THE FOREST SANCTUARY, AND OTHER POEMS.
BY MRS. HEMANS.
The article which we had the pleasure of laying before our readers, in March last, on the poetical genius of Mrs. Hemans, obviates the necessity of any detailed preliminary remarks upon the present occasion: The principal poem in the volume before us, “The Forest Sanctuary,' bears a more vivid impress of the characteristics of the genius and poetical sensibility of its distinguished authoress, than any production of length from her pen, which has hitherto fallen under our observation. The subject is one eminently calculated to call her full powers into play. Her principal object has been, she tells us, to describe the mental conflicts, as well as outward sufferings, of a Spaniard, who, flying from the religious persecutions of his own country, in the sixteenth century, takes refuge, with his child, in a North American forest. The story is supposed to be related by himself, amidst the wilderness which has afforded him an asylum. To those who read poetry, not so much for its intrinsic merits, as for the sake of the incidents of which it is the vehicle, this autobiographical sketch, beautiful as it is, will have comparatively speaking, little interest; but with such as are capable of appreciating those outpourings of the spirit, which have their origin in the best and most glorious feelings of our nature, the Forest Sanctuary will be more popular than any of its author's previous works. There is scarcely a chord in that comprehensive lyre the human heart, on which the authoress has not rung some sweet and touching change, calculated to delight all who are endued with the most ordinary feelings of refinement.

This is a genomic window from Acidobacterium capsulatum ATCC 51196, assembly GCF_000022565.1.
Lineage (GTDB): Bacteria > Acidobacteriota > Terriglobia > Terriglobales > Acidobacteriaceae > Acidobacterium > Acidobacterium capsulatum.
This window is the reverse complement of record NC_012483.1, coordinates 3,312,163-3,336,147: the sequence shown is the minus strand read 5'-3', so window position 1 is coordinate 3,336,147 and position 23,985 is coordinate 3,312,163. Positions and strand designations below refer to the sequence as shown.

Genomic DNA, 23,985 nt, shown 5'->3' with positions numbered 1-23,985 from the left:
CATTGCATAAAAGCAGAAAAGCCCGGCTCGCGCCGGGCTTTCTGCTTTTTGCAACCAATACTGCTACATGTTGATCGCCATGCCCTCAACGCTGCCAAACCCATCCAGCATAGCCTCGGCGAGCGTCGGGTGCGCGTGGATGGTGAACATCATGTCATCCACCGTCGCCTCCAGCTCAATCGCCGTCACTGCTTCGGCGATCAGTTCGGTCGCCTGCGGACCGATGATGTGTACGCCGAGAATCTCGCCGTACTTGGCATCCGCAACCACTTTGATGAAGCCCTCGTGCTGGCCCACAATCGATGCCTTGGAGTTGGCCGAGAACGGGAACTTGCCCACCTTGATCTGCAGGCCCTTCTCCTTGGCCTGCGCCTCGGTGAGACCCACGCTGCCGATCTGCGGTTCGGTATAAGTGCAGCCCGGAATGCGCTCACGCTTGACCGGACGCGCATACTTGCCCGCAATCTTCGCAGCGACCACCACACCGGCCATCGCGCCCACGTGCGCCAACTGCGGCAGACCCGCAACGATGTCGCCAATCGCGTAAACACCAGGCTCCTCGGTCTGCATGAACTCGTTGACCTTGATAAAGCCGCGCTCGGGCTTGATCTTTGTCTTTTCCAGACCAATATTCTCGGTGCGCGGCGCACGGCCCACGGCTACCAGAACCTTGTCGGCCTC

The poem opens with the following passionate aspirations, after days departed, never to return.'
The voices of my home! I hear them still !
They call me through this husle of woods, reposing
And find mine ark !-yet whither!must bear
So must it be !--These skies above me spread,
Ye far amidst the southern flowers lie sleeping,
But the faint echos in my breast that dwell,
The following apostrophe of the exile to his child, is also equally beautiful of its kind :
And thou, my boy! that silent at my knee
Is it not much that I may guide thy prayer,
Why should I weep on thy bright head, my boy?
As mine hath done; nor bear what I have borne,
This shall not be thy lot, my blessed child !
Yet there are hours when the charged heart must speak,
He then recalls to his recollection the fearful vision of an auto de fe, which he had witnessed in early years, in which his bosom friend, and that friend's two sisters were sacrificed to the bloody bigotry of a gloomy superstitious and persecuting priesthood. Some of the more nervous of these descriptions are not unworthy the pen of Byron in his loftiest moods of inspiration. Witness the following stanzas :
What pageant's hour approached ?—The sullen gate
Things that bewildered !-O'er their dazzled sight,
In this train he recognizes the friend of his boyhood, and the saviour of his life, and by his side his two sisters Inez and Theresa, each of whom are willing martyrs for the faith in which they have been educated. One of them is described in the following exquisite stanzas :
And if she mingled with the festive train,
And finding first that hour their pathway free :